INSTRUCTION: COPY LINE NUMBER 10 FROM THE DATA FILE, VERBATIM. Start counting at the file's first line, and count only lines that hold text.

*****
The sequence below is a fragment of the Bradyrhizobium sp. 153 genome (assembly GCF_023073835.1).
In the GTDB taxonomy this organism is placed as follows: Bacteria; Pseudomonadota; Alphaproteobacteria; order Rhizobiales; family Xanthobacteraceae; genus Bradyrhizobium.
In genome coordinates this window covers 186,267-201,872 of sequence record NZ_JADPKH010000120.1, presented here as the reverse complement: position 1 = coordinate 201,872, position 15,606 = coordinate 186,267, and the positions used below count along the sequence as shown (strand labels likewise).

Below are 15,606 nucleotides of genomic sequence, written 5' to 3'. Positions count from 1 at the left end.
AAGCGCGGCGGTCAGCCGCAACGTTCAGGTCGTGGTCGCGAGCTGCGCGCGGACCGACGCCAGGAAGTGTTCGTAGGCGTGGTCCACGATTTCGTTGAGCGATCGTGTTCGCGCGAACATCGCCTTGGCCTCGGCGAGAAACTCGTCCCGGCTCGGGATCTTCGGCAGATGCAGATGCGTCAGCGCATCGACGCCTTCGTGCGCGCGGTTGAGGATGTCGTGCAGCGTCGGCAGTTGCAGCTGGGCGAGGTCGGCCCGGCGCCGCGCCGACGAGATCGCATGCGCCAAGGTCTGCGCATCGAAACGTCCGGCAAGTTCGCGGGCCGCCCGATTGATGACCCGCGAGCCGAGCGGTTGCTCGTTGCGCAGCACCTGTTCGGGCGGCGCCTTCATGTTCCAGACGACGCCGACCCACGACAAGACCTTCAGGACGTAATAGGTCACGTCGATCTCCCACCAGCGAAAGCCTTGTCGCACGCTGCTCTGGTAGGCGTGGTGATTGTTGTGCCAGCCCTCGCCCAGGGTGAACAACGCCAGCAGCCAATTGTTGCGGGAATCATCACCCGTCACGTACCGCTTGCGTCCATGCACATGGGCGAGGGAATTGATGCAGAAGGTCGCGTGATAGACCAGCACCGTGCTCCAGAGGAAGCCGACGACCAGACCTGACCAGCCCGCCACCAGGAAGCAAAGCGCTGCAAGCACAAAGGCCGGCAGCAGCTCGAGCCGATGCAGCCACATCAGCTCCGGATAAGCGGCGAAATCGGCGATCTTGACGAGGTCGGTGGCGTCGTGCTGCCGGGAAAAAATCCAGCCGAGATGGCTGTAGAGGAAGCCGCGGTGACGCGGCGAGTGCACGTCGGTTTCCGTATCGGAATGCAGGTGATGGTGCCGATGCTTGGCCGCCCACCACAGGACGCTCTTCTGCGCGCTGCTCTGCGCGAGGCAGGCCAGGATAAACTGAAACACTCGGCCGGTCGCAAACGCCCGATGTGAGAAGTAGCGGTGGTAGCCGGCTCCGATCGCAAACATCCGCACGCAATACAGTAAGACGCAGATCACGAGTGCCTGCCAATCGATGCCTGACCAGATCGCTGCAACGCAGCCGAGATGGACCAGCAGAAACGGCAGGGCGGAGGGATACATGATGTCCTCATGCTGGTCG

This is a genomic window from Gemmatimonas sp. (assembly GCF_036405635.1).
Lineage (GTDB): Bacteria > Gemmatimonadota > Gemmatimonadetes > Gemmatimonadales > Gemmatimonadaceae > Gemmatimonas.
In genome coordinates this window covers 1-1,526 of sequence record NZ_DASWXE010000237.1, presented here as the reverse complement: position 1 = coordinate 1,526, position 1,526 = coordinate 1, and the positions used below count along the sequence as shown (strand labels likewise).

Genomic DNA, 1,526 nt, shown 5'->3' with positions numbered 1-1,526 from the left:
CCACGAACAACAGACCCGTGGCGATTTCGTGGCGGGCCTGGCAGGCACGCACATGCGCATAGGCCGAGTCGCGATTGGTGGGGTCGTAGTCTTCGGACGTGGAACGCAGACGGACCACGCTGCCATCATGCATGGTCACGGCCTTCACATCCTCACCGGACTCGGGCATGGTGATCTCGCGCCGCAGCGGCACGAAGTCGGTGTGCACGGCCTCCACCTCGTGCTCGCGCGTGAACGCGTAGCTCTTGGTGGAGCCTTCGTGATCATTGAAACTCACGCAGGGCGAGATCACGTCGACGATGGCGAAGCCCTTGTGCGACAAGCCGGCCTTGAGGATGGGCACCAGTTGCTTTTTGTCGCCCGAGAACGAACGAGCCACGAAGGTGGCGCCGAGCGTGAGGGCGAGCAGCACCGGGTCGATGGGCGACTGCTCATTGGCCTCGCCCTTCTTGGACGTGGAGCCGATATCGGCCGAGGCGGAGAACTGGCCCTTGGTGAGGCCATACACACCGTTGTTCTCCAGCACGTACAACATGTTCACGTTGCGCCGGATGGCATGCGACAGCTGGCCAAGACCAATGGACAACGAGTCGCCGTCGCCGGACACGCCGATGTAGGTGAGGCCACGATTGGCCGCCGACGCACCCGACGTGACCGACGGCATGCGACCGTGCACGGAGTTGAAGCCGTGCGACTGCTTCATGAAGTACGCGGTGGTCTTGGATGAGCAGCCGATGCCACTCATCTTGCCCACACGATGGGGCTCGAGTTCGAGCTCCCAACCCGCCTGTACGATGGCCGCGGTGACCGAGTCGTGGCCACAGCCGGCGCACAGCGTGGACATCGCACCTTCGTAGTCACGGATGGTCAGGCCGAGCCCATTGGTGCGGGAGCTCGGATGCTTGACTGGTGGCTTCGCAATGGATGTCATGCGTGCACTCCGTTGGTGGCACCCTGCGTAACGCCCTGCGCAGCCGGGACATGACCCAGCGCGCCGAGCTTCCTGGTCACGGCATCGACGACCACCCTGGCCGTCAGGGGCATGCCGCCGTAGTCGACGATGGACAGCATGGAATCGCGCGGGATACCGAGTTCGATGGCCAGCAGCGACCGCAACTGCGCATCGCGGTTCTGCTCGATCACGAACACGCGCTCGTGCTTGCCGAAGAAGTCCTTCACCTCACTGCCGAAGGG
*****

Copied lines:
CCACGAACAACAGACCCGTGGCGATTTCGTGGCGGGCCTGGCAGGCACGCACATGCGCATAGGCCGAGTCGCGATTGGTGGGGTCGTAGTCTTCGGACGTGGAACGCAGACGGACCACGCTGCCATCATGCATGGTCACGGCCTTCACATCCTCACCGGACTCGGGCATGGTGATCTCGCGCCGCAGCGGCACGAAGTCGGTGTGCACGGCCTCCACCTCGTGCTCGCGCGTGAACGCGTAGCTCTTGGTGGAGCCTTCGTGATCATTGAAACTCACGCAGGGCGAGATCACGTCGACGATGGCGAAGCCCTTGTGCGACAAGCCGGCCTTGAGGATGGGCACCAGTTGCTTTTTGTCGCCCGAGAACGAACGAGCCACGAAGGTGGCGCCGAGCGTGAGGGCGAGCAGCACCGGGTCGATGGGCGACTGCTCATTGGCCTCGCCCTTCTTGGACGTGGAGCCGATATCGGCCGAGGCGGAGAACTGGCCCTTGGTGAGGCCATACACACCGTTGTTCTCCAGCACGTACAACATGTTCACGTTGCGCCGGATGGCATGCGACAGCTGGCCAAGACCAATGGACAACGAGTCGCCGTCGCCGGACACGCCGATGTAGGTGAGGCCACGATTGGCCGCCGACGCACCCGACGTGACCGACGGCATGCGACCGTGCACGGAGTTGAAGCCGTGCGACTGCTTCATGAAGTACGCGGTGGTCTTGGATGAGCAGCCGATGCCACTCATCTTGCCCACACGATGGGGCTCGAGTTCGAGCTCCCAACCCGCCTGTACGATGGCCGCGGTGACCGAGTCGTGGCCACAGCCGGCGCACAGCGTGGACATCGCACCTTCGTAGTCACGGATGGTCAGGCCGAGCCCATTGGTGCGGGAGCTCGGATGCTTGACTGGTGGCTTCGCAATGGATGTCATGCGTGCACTCCGTTGGTGGCACCCTGCGTAACGCCCTGCGCAGCCGGGACATGACCCAGCGCGCCGAGCTTCCTGGTCACGGCATCGACGACCACCCTGGCCGTCAGGGGCATGCCGCCGTAGTCGACGATGGACAGCATGGAATCGCGCGGGATACCGAGTTCGATGGCCAGCAGCGACCGCAACTGCGCATCGCGGTTCTGCTCGATCACGAACACGCGCTCGTGCTTGCCGAAGAAGTCCTTCACCTCACTGCCGAAGGG